07 October 2014
A possible Scotland Yard investigation into allegations that Prince Nasser bin Hamad al-Khalifa, the commander of Bahrain’s armed forces and head of its National Olympic Committee, was involved in the torture of political detainees, including three national team soccer players could prove to be embarrassing for the president of the Asian Football Confederation (AFC) and a relative of the prince, Sheikh Salman bin Ebrahim Al Khalifa, who has systematically refused to condemn the torture and detention of numerous players and athletes in Bahrain.
An investigation if it results in legal proceedings could also constitute a litmus test for the efforts of International Olympic Committee (IOC) President Thomas Bach to persuade international sports governance to recognize the inextricable links between sports and politics. It could raise for the IOC issues similar to those that have dogged world soccer body FIFA since the awarding of the 2022 World Cup to Qatar.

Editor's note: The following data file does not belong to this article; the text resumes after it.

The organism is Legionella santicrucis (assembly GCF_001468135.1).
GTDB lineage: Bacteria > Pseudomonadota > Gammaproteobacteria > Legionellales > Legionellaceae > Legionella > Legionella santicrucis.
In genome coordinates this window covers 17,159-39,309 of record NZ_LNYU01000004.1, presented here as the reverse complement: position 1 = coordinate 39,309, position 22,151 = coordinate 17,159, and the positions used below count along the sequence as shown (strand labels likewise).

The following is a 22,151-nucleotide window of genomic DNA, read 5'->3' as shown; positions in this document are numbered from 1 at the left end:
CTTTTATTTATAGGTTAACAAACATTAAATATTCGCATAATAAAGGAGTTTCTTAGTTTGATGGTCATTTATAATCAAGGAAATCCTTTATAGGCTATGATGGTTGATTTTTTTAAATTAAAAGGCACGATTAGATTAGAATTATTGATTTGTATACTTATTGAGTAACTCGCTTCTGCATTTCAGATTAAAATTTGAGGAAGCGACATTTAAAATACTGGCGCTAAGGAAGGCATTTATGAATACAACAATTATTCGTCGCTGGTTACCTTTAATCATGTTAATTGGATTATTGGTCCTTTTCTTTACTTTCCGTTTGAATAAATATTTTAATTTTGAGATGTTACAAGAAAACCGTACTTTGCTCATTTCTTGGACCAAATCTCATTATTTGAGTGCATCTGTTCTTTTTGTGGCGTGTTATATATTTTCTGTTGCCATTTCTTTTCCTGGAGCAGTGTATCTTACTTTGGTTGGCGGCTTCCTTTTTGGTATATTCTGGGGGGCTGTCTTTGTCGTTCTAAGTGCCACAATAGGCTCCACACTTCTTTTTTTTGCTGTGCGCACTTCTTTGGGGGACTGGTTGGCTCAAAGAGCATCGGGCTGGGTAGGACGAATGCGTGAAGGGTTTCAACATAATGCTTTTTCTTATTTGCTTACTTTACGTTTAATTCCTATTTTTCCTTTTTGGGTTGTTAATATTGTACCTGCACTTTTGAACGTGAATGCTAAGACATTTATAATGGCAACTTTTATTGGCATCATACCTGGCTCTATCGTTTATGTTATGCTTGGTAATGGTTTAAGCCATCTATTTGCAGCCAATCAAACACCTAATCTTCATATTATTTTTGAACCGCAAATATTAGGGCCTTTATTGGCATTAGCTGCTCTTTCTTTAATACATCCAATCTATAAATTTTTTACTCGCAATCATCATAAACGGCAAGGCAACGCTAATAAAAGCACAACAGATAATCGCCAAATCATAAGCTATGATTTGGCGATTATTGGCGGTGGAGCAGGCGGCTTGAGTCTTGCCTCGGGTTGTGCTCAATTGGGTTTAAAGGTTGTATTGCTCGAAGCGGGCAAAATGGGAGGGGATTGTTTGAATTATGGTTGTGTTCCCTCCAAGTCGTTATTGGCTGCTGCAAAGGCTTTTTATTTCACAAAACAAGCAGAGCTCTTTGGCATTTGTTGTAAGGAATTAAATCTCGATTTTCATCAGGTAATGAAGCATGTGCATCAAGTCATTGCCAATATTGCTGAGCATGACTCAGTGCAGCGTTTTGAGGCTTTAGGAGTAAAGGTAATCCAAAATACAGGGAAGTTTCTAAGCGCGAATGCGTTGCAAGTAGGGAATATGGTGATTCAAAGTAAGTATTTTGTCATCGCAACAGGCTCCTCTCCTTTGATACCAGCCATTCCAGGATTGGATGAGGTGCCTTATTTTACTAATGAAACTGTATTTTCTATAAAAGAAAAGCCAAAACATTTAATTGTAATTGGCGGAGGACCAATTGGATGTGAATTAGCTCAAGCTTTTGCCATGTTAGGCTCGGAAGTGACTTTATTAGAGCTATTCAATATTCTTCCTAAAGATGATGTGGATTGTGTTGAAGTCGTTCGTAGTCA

In Qatar’s case FIFA executives have been forced by widespread condemnation of labour conditions in the Gulf state to acknowledge that human rights criteria should be taken into consideration in the awarding of future tournaments. In Prince Nasser’s case the question would be whether human rights should be a criteria for eligibility in international sports governance.
…James M. Dorsey is a senior fellow at the S. Rajaratnam School of International Studies as Nanyang Technological University in Singapore, co-director of the Institute of Fan Culture of the University of Würzburg and the author of the blog, The Turbulent World of Middle East Soccer, and a forthcoming book with the same title.
RSIS / Online
Last updated on 09/10/2014